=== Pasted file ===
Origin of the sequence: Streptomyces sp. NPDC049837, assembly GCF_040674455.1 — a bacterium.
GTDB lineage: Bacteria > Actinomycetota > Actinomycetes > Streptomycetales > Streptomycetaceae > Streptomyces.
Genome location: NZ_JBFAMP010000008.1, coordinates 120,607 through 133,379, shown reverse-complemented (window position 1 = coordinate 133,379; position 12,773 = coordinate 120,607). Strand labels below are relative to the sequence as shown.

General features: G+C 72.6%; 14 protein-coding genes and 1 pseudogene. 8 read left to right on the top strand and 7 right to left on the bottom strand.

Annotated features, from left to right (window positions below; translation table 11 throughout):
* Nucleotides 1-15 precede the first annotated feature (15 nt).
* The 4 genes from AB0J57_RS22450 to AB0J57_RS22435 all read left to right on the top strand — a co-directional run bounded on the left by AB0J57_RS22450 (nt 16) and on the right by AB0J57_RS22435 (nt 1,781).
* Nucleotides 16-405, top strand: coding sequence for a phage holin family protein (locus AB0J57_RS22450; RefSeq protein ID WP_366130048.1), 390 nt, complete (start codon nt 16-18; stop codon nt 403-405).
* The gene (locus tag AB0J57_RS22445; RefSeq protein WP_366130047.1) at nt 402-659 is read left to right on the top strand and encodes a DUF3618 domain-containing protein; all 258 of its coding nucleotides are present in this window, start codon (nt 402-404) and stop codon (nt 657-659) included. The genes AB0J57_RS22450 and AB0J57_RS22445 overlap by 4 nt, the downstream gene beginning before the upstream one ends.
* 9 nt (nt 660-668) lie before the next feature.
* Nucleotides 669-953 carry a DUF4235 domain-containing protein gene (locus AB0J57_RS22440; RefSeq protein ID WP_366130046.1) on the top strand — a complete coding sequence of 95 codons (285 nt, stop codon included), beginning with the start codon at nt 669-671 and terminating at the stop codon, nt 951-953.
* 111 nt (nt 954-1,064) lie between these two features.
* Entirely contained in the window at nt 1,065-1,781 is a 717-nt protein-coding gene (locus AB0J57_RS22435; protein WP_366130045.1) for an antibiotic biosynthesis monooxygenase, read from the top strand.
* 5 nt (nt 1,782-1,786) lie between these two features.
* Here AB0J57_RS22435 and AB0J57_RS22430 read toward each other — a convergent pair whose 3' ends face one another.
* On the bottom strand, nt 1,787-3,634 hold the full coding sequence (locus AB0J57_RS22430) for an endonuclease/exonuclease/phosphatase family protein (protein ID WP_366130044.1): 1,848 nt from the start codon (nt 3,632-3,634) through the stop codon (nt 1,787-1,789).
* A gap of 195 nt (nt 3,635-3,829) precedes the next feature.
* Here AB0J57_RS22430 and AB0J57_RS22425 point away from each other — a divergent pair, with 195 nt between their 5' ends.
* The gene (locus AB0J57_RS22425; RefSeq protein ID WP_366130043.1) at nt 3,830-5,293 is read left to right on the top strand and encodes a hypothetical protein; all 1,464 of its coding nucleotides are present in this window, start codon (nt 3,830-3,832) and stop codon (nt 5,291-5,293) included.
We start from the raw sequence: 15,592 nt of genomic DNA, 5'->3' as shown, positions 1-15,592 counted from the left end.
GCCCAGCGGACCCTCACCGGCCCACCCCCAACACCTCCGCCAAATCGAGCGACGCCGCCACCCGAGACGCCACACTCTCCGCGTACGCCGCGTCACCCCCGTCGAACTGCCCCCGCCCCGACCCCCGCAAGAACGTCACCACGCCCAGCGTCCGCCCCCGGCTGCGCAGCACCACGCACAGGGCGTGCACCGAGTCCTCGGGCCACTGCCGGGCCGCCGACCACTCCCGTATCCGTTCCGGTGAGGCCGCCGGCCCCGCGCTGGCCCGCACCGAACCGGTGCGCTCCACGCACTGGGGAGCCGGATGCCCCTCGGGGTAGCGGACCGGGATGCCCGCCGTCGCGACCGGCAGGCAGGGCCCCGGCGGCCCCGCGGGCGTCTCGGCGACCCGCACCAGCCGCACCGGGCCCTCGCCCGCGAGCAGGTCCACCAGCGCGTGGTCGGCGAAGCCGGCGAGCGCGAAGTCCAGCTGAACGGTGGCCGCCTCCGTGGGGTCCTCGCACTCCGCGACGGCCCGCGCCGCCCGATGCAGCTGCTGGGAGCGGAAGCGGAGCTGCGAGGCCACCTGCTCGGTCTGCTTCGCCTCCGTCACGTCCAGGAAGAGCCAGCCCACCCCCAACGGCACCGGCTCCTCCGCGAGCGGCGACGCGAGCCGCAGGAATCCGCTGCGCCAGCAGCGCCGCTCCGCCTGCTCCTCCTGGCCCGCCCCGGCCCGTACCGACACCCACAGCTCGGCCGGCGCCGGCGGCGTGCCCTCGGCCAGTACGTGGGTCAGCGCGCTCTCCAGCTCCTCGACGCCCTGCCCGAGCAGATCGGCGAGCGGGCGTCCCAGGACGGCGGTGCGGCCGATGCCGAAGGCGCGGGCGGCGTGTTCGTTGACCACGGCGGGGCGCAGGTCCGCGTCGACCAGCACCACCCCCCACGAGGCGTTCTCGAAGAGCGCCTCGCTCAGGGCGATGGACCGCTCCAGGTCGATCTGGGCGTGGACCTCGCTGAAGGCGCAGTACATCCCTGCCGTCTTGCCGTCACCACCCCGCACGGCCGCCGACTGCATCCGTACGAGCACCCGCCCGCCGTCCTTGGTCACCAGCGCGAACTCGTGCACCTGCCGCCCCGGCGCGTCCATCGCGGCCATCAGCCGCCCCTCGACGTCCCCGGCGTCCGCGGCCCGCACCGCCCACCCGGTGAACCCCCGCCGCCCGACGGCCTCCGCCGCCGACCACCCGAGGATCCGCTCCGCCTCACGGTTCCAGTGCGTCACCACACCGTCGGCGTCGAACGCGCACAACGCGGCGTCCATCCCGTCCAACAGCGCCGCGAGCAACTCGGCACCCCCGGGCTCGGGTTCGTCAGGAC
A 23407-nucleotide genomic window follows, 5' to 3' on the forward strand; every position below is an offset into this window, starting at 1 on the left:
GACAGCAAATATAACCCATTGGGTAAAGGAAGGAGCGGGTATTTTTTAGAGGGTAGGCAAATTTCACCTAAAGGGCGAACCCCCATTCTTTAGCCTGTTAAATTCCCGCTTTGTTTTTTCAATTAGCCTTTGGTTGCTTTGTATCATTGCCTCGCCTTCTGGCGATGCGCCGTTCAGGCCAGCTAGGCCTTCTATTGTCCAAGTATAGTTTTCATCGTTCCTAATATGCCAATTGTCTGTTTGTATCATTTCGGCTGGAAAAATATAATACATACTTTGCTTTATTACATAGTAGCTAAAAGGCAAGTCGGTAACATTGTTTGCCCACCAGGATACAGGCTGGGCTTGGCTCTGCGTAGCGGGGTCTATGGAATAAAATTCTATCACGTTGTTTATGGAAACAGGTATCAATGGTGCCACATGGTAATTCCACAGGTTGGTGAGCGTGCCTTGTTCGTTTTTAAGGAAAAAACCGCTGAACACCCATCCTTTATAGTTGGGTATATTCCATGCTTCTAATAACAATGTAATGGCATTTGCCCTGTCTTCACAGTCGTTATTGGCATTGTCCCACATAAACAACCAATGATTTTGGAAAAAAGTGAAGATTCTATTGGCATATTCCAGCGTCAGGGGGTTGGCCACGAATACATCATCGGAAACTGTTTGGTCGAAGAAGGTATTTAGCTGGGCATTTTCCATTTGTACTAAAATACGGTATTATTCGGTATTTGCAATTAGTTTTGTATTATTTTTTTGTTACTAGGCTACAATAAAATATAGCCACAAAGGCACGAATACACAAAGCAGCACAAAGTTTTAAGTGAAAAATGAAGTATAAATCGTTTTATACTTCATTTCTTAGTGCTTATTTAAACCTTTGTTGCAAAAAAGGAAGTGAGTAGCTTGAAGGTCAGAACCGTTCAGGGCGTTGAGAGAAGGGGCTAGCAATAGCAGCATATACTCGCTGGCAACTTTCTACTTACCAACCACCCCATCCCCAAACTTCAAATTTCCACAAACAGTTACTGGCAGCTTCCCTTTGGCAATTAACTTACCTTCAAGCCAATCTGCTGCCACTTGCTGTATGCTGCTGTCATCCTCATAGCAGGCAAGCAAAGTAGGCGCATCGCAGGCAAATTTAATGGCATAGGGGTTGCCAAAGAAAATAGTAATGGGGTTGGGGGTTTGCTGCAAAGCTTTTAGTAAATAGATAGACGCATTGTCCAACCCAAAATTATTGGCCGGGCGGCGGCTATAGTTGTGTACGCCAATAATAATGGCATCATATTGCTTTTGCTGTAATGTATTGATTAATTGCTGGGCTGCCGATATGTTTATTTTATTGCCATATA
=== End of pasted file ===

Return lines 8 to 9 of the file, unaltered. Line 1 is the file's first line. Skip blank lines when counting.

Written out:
* Nucleotides 16-405, top strand: coding sequence for a phage holin family protein (locus AB0J57_RS22450; RefSeq protein ID WP_366130048.1), 390 nt, complete (start codon nt 16-18; stop codon nt 403-405).
* The gene (locus tag AB0J57_RS22445; RefSeq protein WP_366130047.1) at nt 402-659 is read left to right on the top strand and encodes a DUF3618 domain-containing protein; all 258 of its coding nucleotides are present in this window, start codon (nt 402-404) and stop codon (nt 657-659) included. The genes AB0J57_RS22450 and AB0J57_RS22445 overlap by 4 nt, the downstream gene beginning before the upstream one ends.